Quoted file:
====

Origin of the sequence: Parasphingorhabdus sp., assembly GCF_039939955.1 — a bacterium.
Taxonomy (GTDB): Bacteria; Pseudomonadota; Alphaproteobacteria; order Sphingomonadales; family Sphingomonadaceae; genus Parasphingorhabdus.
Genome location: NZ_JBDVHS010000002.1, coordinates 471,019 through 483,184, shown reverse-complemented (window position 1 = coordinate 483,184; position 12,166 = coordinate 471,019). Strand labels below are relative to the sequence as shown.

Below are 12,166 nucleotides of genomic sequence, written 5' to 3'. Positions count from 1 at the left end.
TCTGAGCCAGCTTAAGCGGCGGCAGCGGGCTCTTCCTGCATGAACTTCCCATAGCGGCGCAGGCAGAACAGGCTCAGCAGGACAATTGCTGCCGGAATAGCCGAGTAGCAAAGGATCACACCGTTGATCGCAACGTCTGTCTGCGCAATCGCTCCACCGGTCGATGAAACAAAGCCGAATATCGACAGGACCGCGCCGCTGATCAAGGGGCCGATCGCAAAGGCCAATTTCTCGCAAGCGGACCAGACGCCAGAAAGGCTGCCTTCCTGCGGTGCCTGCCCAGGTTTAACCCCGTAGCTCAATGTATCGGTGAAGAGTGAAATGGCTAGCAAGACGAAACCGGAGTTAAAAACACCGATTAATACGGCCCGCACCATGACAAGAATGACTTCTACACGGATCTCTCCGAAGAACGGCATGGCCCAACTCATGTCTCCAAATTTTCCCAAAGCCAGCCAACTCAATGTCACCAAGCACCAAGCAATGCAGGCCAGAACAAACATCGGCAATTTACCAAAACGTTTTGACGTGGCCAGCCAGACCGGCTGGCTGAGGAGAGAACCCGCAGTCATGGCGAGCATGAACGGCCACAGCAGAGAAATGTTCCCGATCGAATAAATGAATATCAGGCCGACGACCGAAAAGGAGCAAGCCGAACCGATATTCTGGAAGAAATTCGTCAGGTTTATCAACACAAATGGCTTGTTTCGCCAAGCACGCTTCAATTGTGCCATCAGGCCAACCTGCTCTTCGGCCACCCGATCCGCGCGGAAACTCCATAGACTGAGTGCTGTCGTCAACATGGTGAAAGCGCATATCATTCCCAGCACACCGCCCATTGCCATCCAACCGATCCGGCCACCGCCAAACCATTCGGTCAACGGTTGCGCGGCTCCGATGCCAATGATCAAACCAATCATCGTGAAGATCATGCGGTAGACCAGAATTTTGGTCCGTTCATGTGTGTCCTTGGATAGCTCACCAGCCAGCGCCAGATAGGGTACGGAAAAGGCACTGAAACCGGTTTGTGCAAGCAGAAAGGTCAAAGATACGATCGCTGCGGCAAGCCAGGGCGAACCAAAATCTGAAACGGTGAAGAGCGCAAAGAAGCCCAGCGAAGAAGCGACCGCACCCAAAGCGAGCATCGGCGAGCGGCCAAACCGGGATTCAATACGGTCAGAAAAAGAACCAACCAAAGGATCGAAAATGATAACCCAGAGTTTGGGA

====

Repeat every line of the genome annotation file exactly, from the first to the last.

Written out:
Origin of the sequence: Parasphingorhabdus sp., assembly GCF_039939955.1 — a bacterium.
Taxonomy (GTDB): Bacteria; Pseudomonadota; Alphaproteobacteria; order Sphingomonadales; family Sphingomonadaceae; genus Parasphingorhabdus.
Genome location: NZ_JBDVHS010000002.1, coordinates 471,019 through 483,184, shown reverse-complemented (window position 1 = coordinate 483,184; position 12,166 = coordinate 471,019). Strand labels below are relative to the sequence as shown.

Below are 12,166 nucleotides of genomic sequence, written 5' to 3'. Positions count from 1 at the left end.
TCTGAGCCAGCTTAAGCGGCGGCAGCGGGCTCTTCCTGCATGAACTTCCCATAGCGGCGCAGGCAGAACAGGCTCAGCAGGACAATTGCTGCCGGAATAGCCGAGTAGCAAAGGATCACACCGTTGATCGCAACGTCTGTCTGCGCAATCGCTCCACCGGTCGATGAAACAAAGCCGAATATCGACAGGACCGCGCCGCTGATCAAGGGGCCGATCGCAAAGGCCAATTTCTCGCAAGCGGACCAGACGCCAGAAAGGCTGCCTTCCTGCGGTGCCTGCCCAGGTTTAACCCCGTAGCTCAATGTATCGGTGAAGAGTGAAATGGCTAGCAAGACGAAACCGGAGTTAAAAACACCGATTAATACGGCCCGCACCATGACAAGAATGACTTCTACACGGATCTCTCCGAAGAACGGCATGGCCCAACTCATGTCTCCAAATTTTCCCAAAGCCAGCCAACTCAATGTCACCAAGCACCAAGCAATGCAGGCCAGAACAAACATCGGCAATTTACCAAAACGTTTTGACGTGGCCAGCCAGACCGGCTGGCTGAGGAGAGAACCCGCAGTCATGGCGAGCATGAACGGCCACAGCAGAGAAATGTTCCCGATCGAATAAATGAATATCAGGCCGACGACCGAAAAGGAGCAAGCCGAACCGATATTCTGGAAGAAATTCGTCAGGTTTATCAACACAAATGGCTTGTTTCGCCAAGCACGCTTCAATTGTGCCATCAGGCCAACCTGCTCTTCGGCCACCCGATCCGCGCGGAAACTCCATAGACTGAGTGCTGTCGTCAACATGGTGAAAGCGCATATCATTCCCAGCACACCGCCCATTGCCATCCAACCGATCCGGCCACCGCCAAACCATTCGGTCAACGGTTGCGCGGCTCCGATGCCAATGATCAAACCAATCATCGTGAAGATCATGCGGTAGACCAGAATTTTGGTCCGTTCATGTGTGTCCTTGGATAGCTCACCAGCCAGCGCCAGATAGGGTACGGAAAAGGCACTGAAACCGGTTTGTGCAAGCAGAAAGGTCAAAGATACGATCGCTGCGGCAAGCCAGGGCGAACCAAAATCTGAAACGGTGAAGAGCGCAAAGAAGCCCAGCGAAGAAGCGACCGCACCCAAAGCGAGCATCGGCGAGCGGCCAAACCGGGATTCAATACGGTCAGAAAAAGAACCAACCAAAGGATCGAAAATGATAACCCAGAGTTTGGGA